ChristmanWK3 - Endocrine Glands and Effects of Hormones

ChristmanWK3 - Endocrine Glands and Effects of Hormones -...

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Christman 1 Tiffany Christman/FTMYERS Professor Hazel HHSM/Research Week 3 22 March 2010 Create a list of each of the endocrine glands, the hormones they produce, and the effects of the hormones. Using a direct translation of the word endocrine, it means to secrete within and though the purposes of each different gland’s hormonal secretion is different, they all work in the same manner, releasing a chemical throughout the body (Barnes). I found many conflicting resources in researching the endocrine system; some alluding to only seven or eight glands and others up to nine and ten. Some of the contradictions I found debated the inclusion of the hypothalamus as its own separate gland or that it is part of the pituitary gland, and the hypothalamus as part of the thalamus, which in some sources was not indicated to be a gland at all. Yet noting that much of the research and knowledge we do have on endocrine glands has been done in my lifetime, it makes sense that there is a good deal of confusion as to their functions and classification. As this isn’t the period of da Vinci and other medical researchers of generations previous, thus cutting apart human bodies for study is a bit taboo, so they are left to study animals and other species and attempt to draw parallel conclusions. “The pituitary is essential to normal life,” stated Dr. Fussell in his work, Monographic Medicine (Fussell 515). And while it is true that the pituitary does appear to control all other glands within the body, the hypothalamus gland instigates the pituitary and would to this researcher appear even more essential. The pituitary gland visually looks like the aril of a pomegranate, not only in size but also in colour with a bright crimson bulb at the base and the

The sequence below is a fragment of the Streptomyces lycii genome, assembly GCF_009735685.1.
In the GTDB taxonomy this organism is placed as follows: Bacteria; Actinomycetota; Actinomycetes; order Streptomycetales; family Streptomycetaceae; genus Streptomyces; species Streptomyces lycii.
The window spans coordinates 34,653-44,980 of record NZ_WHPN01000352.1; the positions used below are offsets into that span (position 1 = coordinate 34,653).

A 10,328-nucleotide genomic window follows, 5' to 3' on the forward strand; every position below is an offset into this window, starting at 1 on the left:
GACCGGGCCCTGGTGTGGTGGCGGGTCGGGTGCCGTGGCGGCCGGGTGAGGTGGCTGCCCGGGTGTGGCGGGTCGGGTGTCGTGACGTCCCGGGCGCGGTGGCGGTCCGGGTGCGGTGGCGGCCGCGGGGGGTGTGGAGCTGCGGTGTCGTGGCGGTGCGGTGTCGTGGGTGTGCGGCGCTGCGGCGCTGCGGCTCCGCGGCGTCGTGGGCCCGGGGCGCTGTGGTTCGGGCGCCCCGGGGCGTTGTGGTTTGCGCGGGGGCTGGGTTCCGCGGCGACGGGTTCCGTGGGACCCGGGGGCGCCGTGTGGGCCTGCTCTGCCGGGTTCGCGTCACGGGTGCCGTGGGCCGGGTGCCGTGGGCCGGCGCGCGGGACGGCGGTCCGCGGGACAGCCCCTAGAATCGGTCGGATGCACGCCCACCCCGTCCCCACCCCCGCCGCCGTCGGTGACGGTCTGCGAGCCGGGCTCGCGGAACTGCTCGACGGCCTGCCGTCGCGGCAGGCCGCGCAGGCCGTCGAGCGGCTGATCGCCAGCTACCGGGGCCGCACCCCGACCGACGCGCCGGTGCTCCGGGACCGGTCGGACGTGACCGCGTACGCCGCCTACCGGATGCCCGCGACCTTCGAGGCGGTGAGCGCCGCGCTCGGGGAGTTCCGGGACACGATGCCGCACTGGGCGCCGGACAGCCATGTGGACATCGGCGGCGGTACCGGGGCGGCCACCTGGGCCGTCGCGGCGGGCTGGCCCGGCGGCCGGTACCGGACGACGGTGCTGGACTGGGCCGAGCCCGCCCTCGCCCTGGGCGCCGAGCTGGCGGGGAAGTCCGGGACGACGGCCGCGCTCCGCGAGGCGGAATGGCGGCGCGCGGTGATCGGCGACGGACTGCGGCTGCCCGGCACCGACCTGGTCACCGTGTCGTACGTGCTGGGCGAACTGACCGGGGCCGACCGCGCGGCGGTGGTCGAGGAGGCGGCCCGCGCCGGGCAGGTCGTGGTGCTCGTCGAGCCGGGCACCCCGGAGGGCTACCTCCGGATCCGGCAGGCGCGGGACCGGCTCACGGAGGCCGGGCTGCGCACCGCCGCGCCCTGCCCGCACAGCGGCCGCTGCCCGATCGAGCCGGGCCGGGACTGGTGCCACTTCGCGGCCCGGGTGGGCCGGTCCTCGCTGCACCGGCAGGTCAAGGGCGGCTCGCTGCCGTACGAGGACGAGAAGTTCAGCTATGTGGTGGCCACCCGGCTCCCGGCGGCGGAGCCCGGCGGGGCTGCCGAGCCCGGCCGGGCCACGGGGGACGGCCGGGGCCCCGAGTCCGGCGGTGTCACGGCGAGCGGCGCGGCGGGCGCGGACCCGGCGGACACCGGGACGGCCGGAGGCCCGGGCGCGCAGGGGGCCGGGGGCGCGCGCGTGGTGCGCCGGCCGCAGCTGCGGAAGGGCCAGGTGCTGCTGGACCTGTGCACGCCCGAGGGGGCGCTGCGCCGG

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Christman 2 hypothalamus at the crown. I found it interesting that these are formed during gestation as tissue in the roof of the mouth grows upwards while a tissue in the brain grows downwards and eventually the two tissues merge to form the pituitary gland, complete with attached hypothalamus (Bowen). The hypothalamus connects the endocrine system to the nervous system, working with neurons in the brain to signal to the pituitary gland the appropriate actions, as discovered by Roger Guillemin and Andrew Schally (Nobel Foundation). The secretions of the hypothalamus are neurohormones and regulate body temperature, emotions, sexual response, response to stressors, growth of the body and body parts, response to pain through thyrotropin- releasing hormone also known as TRH, gonadotropin-releasing hormone referred to as GnRH, corticotrophin-releasing hormone called CRH and gastrointestinal neuropeptides, respectively (Farr). From the secretions received from the hypothalamus, the pituitary gland then sets in
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This note was uploaded on 05/10/2010 for the course HMHS HMHS taught by Professor Hazel during the Spring '10 term at Heritage.

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ChristmanWK3 - Endocrine Glands and Effects of Hormones -...

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